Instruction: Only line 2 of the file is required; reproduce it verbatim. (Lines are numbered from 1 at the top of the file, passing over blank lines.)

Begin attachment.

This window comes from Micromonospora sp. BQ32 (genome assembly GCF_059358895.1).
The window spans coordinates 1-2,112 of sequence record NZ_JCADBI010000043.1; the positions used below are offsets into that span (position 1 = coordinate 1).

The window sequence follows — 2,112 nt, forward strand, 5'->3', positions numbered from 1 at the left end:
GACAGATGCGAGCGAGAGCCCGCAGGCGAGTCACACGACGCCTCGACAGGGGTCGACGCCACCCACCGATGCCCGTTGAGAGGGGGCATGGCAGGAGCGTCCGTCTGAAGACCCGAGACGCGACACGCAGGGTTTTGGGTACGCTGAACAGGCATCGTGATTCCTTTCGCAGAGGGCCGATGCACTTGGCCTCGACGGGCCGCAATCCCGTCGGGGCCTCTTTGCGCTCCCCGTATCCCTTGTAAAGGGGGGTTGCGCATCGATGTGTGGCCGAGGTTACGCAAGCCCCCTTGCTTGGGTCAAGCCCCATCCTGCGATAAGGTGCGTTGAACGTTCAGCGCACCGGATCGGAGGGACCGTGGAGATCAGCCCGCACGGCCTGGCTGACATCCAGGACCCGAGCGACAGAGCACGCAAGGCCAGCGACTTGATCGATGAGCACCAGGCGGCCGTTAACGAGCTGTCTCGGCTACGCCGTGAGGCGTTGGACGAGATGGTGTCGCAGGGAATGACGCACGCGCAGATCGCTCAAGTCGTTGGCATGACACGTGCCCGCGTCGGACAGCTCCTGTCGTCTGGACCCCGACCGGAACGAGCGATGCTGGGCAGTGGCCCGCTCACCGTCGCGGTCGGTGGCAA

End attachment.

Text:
The window spans coordinates 1-2,112 of sequence record NZ_JCADBI010000043.1; the positions used below are offsets into that span (position 1 = coordinate 1).